Someone recently bought our

students are currently browsing our notes.

X

Drug Receptor Interactions Notes

Pharmacology Notes > Drug Development (BIOL10822) Notes

This is an extract of our Drug Receptor Interactions document, which we sell as part of our Drug Development (BIOL10822) Notes collection written by the top tier of University Of Manchester students.

The following is a more accessble plain text extract of the PDF sample above, taken from our Drug Development (BIOL10822) Notes. Due to the challenges of extracting text from PDFs, it will have odd formatting:

e-learning III - Drug-Receptor Interactions
Potency - It is the concentration or dose of a substance required to give a specified effect. Often, we use the concentration or dose required to give 50% of the maximal effect. These terms have special names in pharmacology - EC 50 and ED50.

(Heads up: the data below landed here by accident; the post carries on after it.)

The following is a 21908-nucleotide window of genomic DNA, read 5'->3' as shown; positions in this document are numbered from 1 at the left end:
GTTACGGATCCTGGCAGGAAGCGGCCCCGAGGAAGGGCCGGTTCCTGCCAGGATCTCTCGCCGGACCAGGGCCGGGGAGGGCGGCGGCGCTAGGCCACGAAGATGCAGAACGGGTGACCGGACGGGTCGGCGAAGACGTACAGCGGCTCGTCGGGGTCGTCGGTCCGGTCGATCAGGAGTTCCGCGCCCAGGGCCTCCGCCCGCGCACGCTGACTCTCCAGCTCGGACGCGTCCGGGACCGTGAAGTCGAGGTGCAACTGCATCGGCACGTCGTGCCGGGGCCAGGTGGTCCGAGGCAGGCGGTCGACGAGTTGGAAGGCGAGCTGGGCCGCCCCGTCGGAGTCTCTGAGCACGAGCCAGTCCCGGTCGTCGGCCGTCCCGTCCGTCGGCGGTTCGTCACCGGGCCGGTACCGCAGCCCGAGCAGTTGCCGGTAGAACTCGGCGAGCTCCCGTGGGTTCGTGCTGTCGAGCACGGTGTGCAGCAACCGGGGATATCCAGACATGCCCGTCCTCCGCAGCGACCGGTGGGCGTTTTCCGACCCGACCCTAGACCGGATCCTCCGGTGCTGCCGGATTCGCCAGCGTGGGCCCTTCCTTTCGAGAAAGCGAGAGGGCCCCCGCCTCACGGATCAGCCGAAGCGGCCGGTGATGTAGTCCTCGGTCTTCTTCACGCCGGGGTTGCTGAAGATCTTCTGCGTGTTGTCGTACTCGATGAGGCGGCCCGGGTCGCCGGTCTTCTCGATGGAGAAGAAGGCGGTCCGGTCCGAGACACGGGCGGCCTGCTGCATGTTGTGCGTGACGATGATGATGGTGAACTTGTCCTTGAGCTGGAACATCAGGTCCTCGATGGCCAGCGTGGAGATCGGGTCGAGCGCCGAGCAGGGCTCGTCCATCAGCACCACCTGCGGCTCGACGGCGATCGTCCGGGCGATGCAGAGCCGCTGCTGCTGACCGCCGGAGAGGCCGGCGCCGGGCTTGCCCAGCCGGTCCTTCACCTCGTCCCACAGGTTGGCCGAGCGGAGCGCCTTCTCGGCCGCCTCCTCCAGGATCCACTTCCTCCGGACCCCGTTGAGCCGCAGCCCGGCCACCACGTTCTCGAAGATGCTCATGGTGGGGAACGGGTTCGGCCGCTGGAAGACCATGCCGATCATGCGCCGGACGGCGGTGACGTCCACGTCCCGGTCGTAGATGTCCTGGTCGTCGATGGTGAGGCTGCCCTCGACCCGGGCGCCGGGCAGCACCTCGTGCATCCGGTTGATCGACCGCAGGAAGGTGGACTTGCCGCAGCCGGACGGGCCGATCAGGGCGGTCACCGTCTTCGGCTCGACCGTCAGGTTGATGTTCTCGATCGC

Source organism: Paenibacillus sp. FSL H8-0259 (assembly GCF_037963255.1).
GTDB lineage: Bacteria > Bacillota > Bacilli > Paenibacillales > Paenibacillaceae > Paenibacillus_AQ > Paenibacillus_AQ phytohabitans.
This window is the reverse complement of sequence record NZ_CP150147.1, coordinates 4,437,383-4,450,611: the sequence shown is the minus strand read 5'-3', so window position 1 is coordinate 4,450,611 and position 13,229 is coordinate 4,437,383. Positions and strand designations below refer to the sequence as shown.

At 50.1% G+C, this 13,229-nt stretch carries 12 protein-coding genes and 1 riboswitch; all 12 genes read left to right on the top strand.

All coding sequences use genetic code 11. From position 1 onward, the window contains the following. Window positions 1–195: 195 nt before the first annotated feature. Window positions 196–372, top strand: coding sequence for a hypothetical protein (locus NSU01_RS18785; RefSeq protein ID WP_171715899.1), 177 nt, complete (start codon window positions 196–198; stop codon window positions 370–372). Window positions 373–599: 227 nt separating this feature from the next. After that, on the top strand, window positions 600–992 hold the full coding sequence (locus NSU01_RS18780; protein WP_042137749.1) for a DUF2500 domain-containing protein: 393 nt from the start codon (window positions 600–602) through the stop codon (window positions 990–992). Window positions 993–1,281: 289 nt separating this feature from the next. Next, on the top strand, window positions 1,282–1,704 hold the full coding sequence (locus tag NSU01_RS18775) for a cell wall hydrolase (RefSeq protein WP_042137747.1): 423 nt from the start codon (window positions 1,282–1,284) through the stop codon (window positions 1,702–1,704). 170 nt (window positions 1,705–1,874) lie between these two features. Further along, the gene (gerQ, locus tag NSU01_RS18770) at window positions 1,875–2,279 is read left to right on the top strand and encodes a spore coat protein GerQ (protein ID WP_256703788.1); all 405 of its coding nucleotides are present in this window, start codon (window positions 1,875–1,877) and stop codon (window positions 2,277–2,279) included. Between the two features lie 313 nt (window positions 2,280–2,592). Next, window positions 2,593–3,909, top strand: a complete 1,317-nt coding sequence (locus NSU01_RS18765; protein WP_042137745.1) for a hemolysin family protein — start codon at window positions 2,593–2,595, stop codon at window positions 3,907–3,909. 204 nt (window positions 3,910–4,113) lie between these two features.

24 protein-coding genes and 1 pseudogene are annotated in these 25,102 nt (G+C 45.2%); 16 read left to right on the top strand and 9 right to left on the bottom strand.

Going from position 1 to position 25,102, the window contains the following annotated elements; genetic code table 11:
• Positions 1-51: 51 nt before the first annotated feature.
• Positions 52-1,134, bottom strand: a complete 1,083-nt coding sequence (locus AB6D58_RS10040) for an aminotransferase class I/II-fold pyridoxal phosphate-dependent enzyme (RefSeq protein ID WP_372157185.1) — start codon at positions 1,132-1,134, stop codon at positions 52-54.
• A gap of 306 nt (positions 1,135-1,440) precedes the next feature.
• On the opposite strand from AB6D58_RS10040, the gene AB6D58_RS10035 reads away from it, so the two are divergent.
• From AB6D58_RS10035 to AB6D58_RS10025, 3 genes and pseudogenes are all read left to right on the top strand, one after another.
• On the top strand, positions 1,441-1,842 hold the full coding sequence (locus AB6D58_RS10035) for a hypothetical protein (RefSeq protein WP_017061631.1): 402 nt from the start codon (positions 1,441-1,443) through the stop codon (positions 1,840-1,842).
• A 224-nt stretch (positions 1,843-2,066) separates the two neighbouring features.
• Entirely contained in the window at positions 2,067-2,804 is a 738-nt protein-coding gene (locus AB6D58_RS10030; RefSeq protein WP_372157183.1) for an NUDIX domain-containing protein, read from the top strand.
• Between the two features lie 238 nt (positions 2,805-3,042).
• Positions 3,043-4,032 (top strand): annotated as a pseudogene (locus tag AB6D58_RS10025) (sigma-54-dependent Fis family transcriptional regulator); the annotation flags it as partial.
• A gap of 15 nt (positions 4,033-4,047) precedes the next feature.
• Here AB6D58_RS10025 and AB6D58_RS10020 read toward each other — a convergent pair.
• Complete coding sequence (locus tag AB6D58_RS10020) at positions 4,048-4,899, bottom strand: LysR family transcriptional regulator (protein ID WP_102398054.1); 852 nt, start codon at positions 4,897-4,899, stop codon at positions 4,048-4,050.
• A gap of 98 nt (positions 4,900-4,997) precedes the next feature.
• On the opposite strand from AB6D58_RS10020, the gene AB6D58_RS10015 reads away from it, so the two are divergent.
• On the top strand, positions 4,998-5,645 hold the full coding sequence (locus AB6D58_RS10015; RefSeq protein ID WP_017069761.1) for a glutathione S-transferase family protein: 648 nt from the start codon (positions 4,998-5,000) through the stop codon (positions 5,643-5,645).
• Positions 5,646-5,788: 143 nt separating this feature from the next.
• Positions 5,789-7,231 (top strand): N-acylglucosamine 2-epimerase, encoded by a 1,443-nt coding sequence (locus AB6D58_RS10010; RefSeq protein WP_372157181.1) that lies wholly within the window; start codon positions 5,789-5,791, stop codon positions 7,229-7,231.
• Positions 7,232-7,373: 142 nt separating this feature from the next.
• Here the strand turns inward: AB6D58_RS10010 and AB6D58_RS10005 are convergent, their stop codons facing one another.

EC50 - The concentration of an agonist that gives 50% of the maximum response.
Kd - The equilibrium dissociation constant used to measure drug affinity. It is the concentration of a ligand that occupies 50% of a receptor population and thus as Kd increases, so affinity decreases.
pEC50 - The negative log of the EC50. For example, an EC50 of 1E-9 M gives a pEC50 of 9.
pKd - The negative log of the Kd. A drug with a Kd of 1E-9 M has a pKd of 9.
Sigmoid curve - An S shaped curve. Seen with log concentration response relationships.

Rectangular Hyperbola - A curve that rises and then smoothly reaches a plateau. Characteristic of concentration-response or concentration-binding relationships. Predicted by the Hill-Langmuir equation.

Bmax - The maximum binding obtained in a saturation assay. It corresponds to the number of receptors in the system.
Emax - The maximal effect that can be obtained from a functional assay. It may depend on both receptor and system factors.
Efficacy - The degree to which an agonist can activate a receptor. A full agonist has the maximal possible efficacy. An antagonist has zero efficacy. A partial agonist has some efficacy, but less than that of a full agonist.

Buy the full version of these notes or essay plans and more in our Drug Development (BIOL10822) Notes.